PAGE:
April 28, 2017
April 28, 2017
In our day and age of social media, one of the most prominent and longest-lasting trends has been the hashtag. What once used to be a simple pound sign within your phone’s keyboard is one of the most popular symbols used across numerous mediums such as Twitter, Facebook, Instagram, Pinterest, etc.
So, what exactly is a hashtag? A hashtag (#) is the pound sign that is used in the social media realm that allows users to find, follow and contribute to the discussion associated to that hashtag. As simple as they seem, hashtags can sometimes be tricky to use. Below are some do’s and don’ts of using hashtags on your professional or personal account:
This best practice is geared more towards someone who is posting on behalf of their company on their social media accounts but applies to personal accounts as well. Basically, every account has its own social environment. What do I mean by that? A social environment is based on the type of followers and content any given account follows. For example, @PaulsenAg on #Twitter (see what I did there?) mostly follows clients, strategic marketing partners and thought leaders within the agricultural sector. Thus, that account’s social environment is mostly agricultural-oriented. Therefore, you will see Paulsen use hashtags such as #AgriMarketing, #LeadingAg, #AgRules, etc. We use these because they are relevant to the work we do for our clients. We also know that other agricultural-based accounts are talking to each other using these hashtags, thus allowing us to join the conversation.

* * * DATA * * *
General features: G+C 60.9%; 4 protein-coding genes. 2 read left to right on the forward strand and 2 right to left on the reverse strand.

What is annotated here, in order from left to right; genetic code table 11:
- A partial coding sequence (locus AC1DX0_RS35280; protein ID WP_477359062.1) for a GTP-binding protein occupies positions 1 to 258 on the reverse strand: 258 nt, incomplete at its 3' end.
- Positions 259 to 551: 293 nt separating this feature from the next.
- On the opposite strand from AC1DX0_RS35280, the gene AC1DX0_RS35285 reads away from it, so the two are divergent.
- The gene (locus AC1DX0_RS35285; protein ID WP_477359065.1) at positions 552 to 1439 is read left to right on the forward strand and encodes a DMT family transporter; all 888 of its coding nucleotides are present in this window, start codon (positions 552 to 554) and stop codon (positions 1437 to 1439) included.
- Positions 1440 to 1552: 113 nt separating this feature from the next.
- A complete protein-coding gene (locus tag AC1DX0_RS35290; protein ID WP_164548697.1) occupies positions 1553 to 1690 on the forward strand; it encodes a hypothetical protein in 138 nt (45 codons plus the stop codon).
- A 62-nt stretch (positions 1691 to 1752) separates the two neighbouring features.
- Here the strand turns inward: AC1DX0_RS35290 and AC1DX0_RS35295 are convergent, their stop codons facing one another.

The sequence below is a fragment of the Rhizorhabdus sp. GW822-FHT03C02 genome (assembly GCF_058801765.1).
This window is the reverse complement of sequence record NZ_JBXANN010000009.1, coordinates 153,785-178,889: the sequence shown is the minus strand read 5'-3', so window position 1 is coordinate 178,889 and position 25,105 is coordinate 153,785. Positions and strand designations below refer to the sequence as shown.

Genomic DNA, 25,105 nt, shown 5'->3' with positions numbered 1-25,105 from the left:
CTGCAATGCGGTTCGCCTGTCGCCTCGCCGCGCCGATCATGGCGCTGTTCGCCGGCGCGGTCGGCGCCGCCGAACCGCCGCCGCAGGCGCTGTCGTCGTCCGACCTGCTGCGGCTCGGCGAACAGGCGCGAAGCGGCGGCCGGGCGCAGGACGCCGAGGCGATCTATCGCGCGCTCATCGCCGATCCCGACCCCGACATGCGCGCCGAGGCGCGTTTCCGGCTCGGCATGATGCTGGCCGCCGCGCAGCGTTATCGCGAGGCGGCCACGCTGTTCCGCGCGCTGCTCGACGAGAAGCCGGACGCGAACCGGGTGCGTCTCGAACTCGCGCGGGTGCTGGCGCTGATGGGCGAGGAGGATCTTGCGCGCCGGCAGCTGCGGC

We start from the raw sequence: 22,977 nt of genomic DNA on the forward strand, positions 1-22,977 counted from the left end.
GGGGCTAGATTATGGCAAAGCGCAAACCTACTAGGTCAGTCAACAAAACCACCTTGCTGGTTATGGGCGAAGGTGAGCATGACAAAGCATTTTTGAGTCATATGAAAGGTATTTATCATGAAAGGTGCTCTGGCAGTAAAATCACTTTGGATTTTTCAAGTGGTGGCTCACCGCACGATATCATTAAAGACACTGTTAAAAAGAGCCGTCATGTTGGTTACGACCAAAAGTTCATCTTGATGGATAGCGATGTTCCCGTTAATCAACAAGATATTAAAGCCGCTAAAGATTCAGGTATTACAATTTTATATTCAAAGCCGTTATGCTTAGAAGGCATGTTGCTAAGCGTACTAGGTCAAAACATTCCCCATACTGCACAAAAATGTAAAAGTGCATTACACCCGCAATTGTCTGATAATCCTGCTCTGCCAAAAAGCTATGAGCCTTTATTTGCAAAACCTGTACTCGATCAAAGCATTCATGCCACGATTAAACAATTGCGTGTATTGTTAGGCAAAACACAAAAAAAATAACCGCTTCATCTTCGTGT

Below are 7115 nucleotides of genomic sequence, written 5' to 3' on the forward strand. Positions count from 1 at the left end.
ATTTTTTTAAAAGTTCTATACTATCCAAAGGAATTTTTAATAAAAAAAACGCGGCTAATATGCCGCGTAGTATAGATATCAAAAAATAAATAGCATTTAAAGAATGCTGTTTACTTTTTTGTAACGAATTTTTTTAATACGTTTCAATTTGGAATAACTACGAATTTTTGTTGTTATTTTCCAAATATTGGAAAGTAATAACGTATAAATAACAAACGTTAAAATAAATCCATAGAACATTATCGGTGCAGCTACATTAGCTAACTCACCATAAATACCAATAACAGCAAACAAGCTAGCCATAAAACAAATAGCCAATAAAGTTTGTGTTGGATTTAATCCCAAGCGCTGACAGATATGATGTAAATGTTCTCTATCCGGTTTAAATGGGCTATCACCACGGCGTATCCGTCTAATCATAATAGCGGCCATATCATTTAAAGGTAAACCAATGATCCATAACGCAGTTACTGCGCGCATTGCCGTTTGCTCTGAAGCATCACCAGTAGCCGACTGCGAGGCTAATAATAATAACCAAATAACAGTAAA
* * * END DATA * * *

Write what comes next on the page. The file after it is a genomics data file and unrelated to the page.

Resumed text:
Using a hashtag that does not pertain to the message of your post will seem odd to a reader. Sometimes it can come off as a tasteless practice if a user is utilizing an irrelevant or vague hashtag to their post just to gain more impressions, especially from an audience that they are not targeting.
It is important to make sure that the hashtags you are using are relevant to the time period in which you are posting. For example, you wouldn’t want to use #TBT (Throwback Thursday) on a Tuesday afternoon because that would look goofy and more than likely confuse readers.
#Hashtaggingwholesentencesisbadbecauselookhowharditistoreadthis (Can you imagine having to decipher that?) Keep it short and sweet, and be creative with it!
Too many hashtags in a post can be equally as distracting as hashtagging whole sentences. #This #Is #Not #As #Cool #As #One #May #Think. In addition, there aren’t very riveting conversations revolving around the hashtags #This, #Is or #As. (Trust me, I checked.)
Now that you have a better understanding of what that pound symbol means in the world of social media, get out there and get creative with it!